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Andrew Greensmith, Solicitor, Deputy District Judge, Head of Private Client, Dickson Haslam
Who would argue with the presumption that all family law disputes are appropriate for referral to alternative dispute resolution (ADR), considering ADR's pivotal role in family law? One would assume few family lawyers would. Consider however the client who believes the suggestion to enter ADR is a ploy to expose him to further mental abuse from his partner; or the client who believes that his partner is hiding behind her lawyer's interpretation of the case and thinks that the only way of revealing the truth will be for her to be cross examined. In family cases, once financial proceedings have been issued, there is the fall back position that the case will be listed for a financial dispute resolution (FDR) hearing where the court will become actively involved in promoting a settlement by court led mediation.
All claims under s 15 of the Trusts of Land and Appointment of Trustees Act 1996 (TOLATA) dealt with by family lawyers, are the result of relationships which have broken down. While governed by the Civil Proceedings Rules 1998 (CPR), they are family proceedings in every sense of the word. This is evidenced by their frequent link with an associated application under Schedule 1 to the Children Act 1989 and sometimes with an application for a domestic violence injunction. Where proceedings have been issued and the client is reluctant to engage in ADR, how much can the lawyer rely upon the courts to promote resolution of the proceedings before the matter progresses to a full hearing? If the solicitor for the other party co-operates, this can be achieved easily. However what happens where the other party is a litigant in person? Or, worse, what happens where one of the solicitors refuses to acknowledge that the court has the ability to list for a FDR appointment because the case has been issued under CPR.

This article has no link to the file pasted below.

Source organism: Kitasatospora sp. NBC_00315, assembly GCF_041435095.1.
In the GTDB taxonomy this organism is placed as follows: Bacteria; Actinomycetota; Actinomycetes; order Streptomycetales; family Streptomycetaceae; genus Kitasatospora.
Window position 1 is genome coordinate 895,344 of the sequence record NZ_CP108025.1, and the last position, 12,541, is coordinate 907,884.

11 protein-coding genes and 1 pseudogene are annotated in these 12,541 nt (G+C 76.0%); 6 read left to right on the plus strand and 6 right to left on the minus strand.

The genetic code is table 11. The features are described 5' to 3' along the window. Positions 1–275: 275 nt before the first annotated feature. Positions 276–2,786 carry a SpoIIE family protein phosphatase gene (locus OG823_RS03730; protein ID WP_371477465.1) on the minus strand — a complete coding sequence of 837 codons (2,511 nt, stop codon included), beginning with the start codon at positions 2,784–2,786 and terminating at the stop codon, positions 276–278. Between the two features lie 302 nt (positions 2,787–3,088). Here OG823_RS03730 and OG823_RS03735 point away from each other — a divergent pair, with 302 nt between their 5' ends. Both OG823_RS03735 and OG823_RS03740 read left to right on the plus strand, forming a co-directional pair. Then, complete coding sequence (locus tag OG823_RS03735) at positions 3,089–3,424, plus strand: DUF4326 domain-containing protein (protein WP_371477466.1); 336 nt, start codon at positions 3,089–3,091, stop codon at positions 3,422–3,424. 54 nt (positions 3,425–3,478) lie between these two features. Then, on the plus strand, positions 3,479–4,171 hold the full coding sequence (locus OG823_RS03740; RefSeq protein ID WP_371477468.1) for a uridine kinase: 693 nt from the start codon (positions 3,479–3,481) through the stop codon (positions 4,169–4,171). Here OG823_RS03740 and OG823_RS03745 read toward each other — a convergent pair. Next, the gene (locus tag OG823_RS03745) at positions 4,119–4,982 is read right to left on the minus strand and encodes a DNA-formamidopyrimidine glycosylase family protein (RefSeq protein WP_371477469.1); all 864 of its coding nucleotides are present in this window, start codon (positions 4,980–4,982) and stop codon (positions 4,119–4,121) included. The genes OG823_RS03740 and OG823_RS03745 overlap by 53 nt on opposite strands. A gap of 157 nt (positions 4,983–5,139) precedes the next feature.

Frequently, TOLATA cases are conducted by family solicitors who usually readily co-operate in asking the court to list the case for an FDR type hearing. If the solicitor is not familiar with this way of dealing with such applications it will be left to the court, usually on allocation to adopt a pro-active approach. There is much to be gained by the court adopting this approach in TOLATA cases. In matrimonial cases the parties begin from a position of basic entitlement; the function of the legal process is usually to establish how and not whether assets are to be divided. In TOLATA cases, (particularly where a constructive trust is claimed) one of the parties has first to establish an entitlement and only then does the question of apportionment arise.
To read the rest of this article, see November  Family Law journal.
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